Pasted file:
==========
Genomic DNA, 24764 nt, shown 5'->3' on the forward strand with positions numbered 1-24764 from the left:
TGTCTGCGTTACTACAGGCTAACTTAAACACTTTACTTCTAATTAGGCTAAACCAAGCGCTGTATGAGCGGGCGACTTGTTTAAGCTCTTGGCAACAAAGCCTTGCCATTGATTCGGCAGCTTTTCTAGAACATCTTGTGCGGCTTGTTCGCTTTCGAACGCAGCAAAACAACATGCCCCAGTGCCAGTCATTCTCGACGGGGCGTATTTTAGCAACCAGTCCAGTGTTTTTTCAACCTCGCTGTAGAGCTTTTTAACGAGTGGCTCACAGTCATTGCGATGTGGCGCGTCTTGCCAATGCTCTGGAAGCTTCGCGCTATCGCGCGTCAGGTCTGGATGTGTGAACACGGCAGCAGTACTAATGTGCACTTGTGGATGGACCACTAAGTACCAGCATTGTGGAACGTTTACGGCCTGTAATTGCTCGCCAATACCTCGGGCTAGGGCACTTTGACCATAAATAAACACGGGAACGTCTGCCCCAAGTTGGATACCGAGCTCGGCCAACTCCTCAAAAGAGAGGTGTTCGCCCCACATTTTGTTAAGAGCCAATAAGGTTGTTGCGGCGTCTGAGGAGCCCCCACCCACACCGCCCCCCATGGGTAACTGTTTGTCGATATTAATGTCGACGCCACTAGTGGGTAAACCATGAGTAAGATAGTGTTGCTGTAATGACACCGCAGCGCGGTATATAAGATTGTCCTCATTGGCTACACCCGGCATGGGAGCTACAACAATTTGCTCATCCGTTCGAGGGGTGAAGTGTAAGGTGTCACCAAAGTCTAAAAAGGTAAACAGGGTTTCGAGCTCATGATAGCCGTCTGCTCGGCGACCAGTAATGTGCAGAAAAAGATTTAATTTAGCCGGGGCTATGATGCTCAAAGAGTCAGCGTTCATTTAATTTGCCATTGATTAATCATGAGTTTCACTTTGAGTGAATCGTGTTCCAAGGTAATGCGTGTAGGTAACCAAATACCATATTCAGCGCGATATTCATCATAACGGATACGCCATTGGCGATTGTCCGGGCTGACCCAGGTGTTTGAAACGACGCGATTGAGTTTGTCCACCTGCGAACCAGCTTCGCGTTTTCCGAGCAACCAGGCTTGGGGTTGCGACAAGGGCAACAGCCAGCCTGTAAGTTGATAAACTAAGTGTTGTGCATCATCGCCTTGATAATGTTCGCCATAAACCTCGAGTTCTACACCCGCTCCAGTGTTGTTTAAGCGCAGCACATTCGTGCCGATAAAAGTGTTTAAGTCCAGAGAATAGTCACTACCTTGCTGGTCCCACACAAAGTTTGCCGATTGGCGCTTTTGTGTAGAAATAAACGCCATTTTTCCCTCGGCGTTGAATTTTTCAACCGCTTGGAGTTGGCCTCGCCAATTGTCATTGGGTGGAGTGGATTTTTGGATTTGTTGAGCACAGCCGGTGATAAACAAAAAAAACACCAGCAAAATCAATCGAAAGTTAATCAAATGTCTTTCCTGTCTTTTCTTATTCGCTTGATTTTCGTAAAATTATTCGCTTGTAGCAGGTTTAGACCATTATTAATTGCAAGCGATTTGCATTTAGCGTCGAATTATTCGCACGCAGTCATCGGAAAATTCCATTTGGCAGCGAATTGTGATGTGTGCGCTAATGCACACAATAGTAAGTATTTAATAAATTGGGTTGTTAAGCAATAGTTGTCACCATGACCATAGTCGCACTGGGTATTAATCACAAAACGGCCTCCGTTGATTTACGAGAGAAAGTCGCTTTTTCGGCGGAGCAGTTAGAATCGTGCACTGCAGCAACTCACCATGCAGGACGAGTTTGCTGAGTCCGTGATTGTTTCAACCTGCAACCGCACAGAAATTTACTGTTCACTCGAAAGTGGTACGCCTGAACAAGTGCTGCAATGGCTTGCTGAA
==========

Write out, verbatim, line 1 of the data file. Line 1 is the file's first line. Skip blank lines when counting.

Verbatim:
Genomic DNA, 24764 nt, shown 5'->3' on the forward strand with positions numbered 1-24764 from the left: